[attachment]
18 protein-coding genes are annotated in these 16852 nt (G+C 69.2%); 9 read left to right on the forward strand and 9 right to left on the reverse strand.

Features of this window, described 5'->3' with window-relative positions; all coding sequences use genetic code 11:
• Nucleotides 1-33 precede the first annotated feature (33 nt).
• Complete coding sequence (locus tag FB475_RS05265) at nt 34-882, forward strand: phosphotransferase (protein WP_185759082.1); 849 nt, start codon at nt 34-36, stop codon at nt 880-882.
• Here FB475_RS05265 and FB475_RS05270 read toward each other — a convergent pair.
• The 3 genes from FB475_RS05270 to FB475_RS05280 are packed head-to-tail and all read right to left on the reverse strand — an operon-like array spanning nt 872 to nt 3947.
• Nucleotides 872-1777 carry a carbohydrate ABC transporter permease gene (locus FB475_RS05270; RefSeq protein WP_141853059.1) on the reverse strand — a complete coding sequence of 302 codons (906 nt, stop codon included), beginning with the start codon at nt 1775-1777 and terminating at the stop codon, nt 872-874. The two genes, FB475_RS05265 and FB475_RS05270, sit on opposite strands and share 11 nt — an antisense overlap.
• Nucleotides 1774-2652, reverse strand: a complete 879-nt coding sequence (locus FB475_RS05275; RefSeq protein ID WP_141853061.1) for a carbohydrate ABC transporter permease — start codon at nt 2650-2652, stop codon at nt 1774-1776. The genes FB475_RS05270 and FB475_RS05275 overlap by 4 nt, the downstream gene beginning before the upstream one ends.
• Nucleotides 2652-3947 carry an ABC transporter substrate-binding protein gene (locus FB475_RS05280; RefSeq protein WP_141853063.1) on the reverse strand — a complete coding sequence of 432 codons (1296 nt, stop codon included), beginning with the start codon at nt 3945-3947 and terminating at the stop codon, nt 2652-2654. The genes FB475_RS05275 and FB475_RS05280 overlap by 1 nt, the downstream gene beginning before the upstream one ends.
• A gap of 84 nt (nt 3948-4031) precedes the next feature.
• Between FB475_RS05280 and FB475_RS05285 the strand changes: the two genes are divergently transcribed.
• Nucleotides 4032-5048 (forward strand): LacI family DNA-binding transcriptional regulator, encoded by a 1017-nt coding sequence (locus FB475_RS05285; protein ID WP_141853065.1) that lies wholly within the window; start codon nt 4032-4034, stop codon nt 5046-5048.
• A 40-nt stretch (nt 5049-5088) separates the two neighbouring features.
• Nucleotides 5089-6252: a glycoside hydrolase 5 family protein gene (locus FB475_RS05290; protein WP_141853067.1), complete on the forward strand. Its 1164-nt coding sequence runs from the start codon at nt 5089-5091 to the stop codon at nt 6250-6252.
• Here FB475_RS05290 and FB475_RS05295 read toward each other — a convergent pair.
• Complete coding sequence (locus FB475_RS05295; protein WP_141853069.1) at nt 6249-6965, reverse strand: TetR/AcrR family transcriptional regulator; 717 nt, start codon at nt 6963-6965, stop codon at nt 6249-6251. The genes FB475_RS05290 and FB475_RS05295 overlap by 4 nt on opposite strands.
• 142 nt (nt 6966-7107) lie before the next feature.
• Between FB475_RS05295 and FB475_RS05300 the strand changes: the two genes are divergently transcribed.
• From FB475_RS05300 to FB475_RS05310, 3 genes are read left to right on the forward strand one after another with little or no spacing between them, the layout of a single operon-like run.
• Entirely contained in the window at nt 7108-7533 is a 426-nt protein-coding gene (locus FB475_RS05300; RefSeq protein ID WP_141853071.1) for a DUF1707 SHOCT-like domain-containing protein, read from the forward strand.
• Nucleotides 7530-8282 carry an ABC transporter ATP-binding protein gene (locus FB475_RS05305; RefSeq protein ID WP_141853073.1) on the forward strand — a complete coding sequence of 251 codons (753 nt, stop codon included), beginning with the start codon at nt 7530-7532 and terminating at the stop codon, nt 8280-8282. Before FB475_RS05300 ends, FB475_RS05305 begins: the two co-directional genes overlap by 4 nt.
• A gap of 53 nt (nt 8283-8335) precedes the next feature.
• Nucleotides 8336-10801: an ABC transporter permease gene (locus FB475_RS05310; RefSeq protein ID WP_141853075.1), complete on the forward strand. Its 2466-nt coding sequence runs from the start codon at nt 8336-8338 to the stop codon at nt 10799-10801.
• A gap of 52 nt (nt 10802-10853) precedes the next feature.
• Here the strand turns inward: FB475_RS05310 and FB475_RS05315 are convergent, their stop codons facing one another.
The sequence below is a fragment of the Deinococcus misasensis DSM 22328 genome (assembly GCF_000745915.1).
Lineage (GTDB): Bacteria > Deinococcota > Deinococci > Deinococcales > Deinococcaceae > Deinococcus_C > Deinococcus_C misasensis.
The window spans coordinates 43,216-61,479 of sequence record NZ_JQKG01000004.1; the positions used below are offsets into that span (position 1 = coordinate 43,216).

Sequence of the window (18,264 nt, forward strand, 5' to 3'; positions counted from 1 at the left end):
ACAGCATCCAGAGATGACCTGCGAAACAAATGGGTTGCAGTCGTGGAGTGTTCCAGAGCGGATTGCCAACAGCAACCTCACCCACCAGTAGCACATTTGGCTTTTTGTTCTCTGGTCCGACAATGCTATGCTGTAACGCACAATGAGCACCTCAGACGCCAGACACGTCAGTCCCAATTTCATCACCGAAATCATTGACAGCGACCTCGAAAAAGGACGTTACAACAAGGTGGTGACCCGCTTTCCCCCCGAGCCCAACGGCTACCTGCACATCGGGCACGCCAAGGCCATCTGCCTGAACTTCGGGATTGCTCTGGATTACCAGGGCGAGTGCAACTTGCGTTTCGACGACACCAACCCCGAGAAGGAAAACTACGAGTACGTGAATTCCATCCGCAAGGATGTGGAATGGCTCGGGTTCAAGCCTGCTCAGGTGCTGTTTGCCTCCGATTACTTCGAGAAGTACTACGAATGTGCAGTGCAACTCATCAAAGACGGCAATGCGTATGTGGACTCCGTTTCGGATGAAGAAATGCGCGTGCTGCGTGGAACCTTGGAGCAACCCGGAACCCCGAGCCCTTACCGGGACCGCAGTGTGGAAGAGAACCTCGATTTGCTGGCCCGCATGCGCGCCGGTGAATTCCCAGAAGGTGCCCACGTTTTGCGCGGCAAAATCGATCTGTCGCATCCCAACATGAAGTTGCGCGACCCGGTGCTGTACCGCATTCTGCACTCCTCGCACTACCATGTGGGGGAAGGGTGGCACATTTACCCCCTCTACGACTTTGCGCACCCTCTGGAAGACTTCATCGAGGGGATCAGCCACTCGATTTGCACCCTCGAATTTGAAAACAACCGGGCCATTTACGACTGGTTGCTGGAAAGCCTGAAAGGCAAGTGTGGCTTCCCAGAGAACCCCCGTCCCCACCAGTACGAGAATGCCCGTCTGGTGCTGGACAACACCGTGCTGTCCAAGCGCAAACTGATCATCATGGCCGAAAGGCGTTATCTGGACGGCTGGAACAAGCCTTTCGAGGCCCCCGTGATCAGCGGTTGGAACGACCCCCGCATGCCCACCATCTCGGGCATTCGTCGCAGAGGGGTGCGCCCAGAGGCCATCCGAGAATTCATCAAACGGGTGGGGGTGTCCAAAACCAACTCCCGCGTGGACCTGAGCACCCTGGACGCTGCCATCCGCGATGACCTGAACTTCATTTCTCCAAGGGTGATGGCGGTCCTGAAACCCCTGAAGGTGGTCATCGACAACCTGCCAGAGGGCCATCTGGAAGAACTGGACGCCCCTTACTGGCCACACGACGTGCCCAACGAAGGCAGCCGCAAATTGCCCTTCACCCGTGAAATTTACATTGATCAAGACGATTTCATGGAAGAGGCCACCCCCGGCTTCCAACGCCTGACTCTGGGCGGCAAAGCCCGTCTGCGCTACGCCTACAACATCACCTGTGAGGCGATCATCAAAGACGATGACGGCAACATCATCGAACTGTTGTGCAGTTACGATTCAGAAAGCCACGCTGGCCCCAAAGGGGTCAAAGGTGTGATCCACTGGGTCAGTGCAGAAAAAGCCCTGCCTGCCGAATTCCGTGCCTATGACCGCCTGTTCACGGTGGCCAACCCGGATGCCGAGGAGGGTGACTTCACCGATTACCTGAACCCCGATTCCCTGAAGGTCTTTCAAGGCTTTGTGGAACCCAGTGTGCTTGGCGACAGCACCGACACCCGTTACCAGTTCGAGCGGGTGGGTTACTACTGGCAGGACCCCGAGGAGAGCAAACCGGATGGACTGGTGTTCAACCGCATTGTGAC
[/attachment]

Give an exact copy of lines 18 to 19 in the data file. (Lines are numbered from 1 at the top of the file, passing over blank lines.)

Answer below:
• Between FB475_RS05295 and FB475_RS05300 the strand changes: the two genes are divergently transcribed.
• From FB475_RS05300 to FB475_RS05310, 3 genes are read left to right on the forward strand one after another with little or no spacing between them, the layout of a single operon-like run.